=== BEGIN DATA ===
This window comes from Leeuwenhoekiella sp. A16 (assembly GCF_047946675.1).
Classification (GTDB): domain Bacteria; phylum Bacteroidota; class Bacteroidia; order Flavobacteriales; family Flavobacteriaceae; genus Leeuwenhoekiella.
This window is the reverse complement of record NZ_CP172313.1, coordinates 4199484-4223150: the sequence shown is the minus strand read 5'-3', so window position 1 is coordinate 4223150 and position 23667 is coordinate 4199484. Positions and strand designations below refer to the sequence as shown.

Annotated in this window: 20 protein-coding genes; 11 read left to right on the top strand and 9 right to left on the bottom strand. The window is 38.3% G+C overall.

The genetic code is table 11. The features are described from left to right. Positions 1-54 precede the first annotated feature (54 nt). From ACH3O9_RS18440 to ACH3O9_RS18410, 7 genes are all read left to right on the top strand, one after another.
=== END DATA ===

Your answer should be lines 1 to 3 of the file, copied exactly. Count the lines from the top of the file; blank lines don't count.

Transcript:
This window comes from Leeuwenhoekiella sp. A16 (assembly GCF_047946675.1).
Classification (GTDB): domain Bacteria; phylum Bacteroidota; class Bacteroidia; order Flavobacteriales; family Flavobacteriaceae; genus Leeuwenhoekiella.
This window is the reverse complement of record NZ_CP172313.1, coordinates 4199484-4223150: the sequence shown is the minus strand read 5'-3', so window position 1 is coordinate 4223150 and position 23667 is coordinate 4199484. Positions and strand designations below refer to the sequence as shown.